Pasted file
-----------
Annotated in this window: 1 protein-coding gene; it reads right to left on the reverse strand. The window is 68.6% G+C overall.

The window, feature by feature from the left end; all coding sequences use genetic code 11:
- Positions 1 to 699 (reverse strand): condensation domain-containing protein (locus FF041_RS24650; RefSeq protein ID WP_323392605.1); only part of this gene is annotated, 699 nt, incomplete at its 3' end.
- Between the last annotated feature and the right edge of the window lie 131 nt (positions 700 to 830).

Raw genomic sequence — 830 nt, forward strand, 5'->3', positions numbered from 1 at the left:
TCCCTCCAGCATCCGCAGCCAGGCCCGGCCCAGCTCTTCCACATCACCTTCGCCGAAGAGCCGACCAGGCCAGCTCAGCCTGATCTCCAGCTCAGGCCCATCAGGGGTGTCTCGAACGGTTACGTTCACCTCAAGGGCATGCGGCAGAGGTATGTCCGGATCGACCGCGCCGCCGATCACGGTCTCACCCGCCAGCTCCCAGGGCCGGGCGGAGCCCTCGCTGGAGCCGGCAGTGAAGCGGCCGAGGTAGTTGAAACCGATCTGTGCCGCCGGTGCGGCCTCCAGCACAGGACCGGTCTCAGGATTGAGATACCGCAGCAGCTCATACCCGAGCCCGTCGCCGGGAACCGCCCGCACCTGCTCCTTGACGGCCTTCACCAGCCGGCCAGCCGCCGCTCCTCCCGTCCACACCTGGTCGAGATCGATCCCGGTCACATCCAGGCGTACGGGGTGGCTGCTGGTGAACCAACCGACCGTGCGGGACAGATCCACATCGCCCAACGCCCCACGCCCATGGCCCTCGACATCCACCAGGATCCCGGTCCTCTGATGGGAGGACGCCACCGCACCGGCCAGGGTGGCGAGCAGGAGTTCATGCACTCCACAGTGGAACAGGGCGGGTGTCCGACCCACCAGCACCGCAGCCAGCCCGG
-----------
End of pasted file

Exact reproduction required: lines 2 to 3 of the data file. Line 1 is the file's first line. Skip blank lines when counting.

The window, feature by feature from the left end; all coding sequences use genetic code 11:
- Positions 1 to 699 (reverse strand): condensation domain-containing protein (locus FF041_RS24650; RefSeq protein ID WP_323392605.1); only part of this gene is annotated, 699 nt, incomplete at its 3' end.